Scientists have discovered a large sphere orbiting a superhero once thought impossible to form by humans.
The discovery of a planet dubbed “b Centauri (AB) b” or “b Centauri b” broadly disproves the beliefs of astronomers, according to a research report published in the science fiction journal on Wednesday.
The European Southern Observatory, which photographed the Chilean desert with a large telescope, said, “So far, no planets more than three times the size of the Sun have been discovered.”
“This has completely changed the image of astronomers,” said Markus Janson, professor of astronomy at the University of Stockholm, who led the study.
The double “Type B”, located in the middle of the constellation Centauri, is very large and warm. The European Southern Observatory said, “It emits ultraviolet and X-rays that have a strong effect on the surrounding gas.”
“It is believed that it would be difficult to build a large planet around a B-type star,” Janson said in a statement.
The results of the study were published in July and were published in Nature on Wednesday. “The results suggest that the planet may be in a larger system than could be expected from the crime of previous consequences,” the researchers said.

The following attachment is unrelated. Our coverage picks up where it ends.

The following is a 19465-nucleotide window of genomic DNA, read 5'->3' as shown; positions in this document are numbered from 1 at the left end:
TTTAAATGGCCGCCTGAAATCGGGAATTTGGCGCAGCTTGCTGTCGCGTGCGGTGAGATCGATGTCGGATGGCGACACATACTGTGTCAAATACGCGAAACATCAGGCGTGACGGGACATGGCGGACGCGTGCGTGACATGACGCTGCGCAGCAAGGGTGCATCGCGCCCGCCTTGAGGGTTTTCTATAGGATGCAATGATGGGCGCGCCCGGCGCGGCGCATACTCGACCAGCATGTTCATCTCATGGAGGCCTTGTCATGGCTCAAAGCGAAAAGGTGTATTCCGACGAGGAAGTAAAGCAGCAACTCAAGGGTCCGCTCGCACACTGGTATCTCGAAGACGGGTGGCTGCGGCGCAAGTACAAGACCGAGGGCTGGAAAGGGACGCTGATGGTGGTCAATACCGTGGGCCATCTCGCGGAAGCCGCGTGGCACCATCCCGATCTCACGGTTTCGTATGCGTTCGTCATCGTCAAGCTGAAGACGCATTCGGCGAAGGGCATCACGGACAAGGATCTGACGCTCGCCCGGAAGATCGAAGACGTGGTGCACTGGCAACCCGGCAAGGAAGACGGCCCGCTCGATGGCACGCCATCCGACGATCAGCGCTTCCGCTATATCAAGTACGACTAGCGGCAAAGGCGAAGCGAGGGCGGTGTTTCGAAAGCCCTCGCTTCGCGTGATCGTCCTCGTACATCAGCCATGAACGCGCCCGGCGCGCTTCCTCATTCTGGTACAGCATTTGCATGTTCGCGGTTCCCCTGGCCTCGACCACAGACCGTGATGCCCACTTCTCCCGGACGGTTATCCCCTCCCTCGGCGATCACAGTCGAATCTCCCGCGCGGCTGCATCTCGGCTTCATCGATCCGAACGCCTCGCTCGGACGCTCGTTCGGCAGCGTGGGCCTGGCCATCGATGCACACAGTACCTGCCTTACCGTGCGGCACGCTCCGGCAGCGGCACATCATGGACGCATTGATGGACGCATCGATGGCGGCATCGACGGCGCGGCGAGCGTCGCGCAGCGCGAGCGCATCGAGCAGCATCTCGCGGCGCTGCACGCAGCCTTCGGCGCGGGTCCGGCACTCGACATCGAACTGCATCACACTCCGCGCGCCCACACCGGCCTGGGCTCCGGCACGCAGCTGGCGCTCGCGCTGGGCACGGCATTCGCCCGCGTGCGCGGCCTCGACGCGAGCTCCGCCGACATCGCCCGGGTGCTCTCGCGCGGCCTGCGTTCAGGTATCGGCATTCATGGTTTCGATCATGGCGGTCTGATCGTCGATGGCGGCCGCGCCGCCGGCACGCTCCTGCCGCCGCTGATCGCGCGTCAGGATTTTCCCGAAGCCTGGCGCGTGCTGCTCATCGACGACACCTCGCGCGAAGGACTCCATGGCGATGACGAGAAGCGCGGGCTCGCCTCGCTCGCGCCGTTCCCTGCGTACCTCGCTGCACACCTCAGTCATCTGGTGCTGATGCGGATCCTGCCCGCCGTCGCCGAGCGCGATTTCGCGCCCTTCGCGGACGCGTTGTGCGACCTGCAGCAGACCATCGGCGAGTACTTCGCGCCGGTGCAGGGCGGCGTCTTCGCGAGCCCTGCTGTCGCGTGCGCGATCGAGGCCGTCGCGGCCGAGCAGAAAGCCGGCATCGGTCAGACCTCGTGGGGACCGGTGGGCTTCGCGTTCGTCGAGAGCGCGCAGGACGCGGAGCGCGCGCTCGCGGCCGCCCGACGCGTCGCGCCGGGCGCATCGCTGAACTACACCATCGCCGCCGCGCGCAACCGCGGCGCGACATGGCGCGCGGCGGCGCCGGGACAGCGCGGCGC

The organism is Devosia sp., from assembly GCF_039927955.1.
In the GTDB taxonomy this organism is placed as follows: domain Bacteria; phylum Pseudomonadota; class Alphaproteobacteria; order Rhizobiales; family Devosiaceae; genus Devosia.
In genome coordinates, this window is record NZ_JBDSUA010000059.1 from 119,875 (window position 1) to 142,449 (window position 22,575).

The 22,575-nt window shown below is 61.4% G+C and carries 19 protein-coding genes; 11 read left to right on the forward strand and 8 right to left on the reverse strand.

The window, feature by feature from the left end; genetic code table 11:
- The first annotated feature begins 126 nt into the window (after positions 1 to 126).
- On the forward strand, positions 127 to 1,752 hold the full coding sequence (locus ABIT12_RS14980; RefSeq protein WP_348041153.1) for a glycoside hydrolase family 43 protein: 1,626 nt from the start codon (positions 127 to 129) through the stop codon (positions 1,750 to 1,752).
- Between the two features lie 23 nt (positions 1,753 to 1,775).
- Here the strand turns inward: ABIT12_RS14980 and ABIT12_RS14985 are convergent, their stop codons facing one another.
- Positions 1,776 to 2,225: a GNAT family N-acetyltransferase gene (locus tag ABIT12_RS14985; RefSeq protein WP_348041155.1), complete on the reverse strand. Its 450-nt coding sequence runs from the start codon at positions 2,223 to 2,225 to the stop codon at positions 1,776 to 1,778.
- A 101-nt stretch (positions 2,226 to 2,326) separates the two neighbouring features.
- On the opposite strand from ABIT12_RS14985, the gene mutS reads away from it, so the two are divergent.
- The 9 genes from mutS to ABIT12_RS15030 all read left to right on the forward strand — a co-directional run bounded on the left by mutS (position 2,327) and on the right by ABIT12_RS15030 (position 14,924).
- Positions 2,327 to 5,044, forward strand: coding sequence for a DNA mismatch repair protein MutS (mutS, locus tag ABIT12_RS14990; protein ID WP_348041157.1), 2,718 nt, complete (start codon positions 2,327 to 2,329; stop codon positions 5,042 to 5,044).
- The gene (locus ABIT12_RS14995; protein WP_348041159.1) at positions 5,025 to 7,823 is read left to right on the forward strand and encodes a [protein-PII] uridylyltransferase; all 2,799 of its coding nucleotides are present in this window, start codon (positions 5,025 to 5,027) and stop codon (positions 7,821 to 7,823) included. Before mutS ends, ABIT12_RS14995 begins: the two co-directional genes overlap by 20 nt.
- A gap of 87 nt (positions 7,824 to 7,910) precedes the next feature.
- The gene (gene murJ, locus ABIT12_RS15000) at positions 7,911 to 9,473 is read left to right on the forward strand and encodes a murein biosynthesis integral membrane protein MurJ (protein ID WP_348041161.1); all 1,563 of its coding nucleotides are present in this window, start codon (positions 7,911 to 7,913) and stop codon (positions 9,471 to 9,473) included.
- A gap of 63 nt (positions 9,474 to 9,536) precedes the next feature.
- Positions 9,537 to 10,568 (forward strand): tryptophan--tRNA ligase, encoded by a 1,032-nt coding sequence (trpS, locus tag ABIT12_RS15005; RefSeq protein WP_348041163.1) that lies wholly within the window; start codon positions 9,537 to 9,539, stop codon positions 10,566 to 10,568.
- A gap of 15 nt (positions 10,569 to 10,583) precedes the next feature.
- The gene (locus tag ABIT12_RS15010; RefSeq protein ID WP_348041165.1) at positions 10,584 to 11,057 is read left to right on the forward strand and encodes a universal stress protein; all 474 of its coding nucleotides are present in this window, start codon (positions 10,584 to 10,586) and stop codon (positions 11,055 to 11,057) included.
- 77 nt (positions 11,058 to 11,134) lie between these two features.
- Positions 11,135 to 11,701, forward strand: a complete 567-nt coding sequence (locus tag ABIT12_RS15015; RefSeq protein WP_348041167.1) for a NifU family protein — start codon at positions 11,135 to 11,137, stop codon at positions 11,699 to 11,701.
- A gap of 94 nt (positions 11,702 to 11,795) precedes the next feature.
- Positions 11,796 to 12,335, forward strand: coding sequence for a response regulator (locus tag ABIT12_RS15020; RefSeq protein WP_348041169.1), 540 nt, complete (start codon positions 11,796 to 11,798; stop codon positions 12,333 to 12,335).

The newly discovered B Centauri (AB) b is an exoplanet outside our solar system, “10 times larger than Jupiter and one of the worst planets ever discovered,” the researchers said.
Author of Gayatri Viswanath, Ph.D. A student at the University of Stockholm said in his press release that “it’s a secluded world with a different environment than what you see on Earth and in our solar system.”
“It’s a very powerful environment, controlled by extreme radiation, and everything is on a very large scale. There are many stars, large planets and distant places,” Viswanath said.
Analysts note that the planet’s 100-fold orbit to the point between Jupiter and the Sun is “the most discovered.” “From the two stars in the middle, this distance could be the key to keeping the world alive,” he said.
The photos released this month are the first since world recognition, but the b(AB)b Centauri has been captured but not identified by previous telescopes, the researchers said.
Janson said the emails and the investigation led him and his colleagues to expand the BEAS study, which looked at 85 similar stars.
“We’ll try to free up more telescope time for long-range analysis,” Janson wrote, “and we’ll explore all our telescopic memories of higher stars we may have seen earlier.”
“Overall, I think the search power for big stars in the field will increase. Not only when exploring planets, but also to define planets, find their parts, and learn more about them .. how they are formed. .”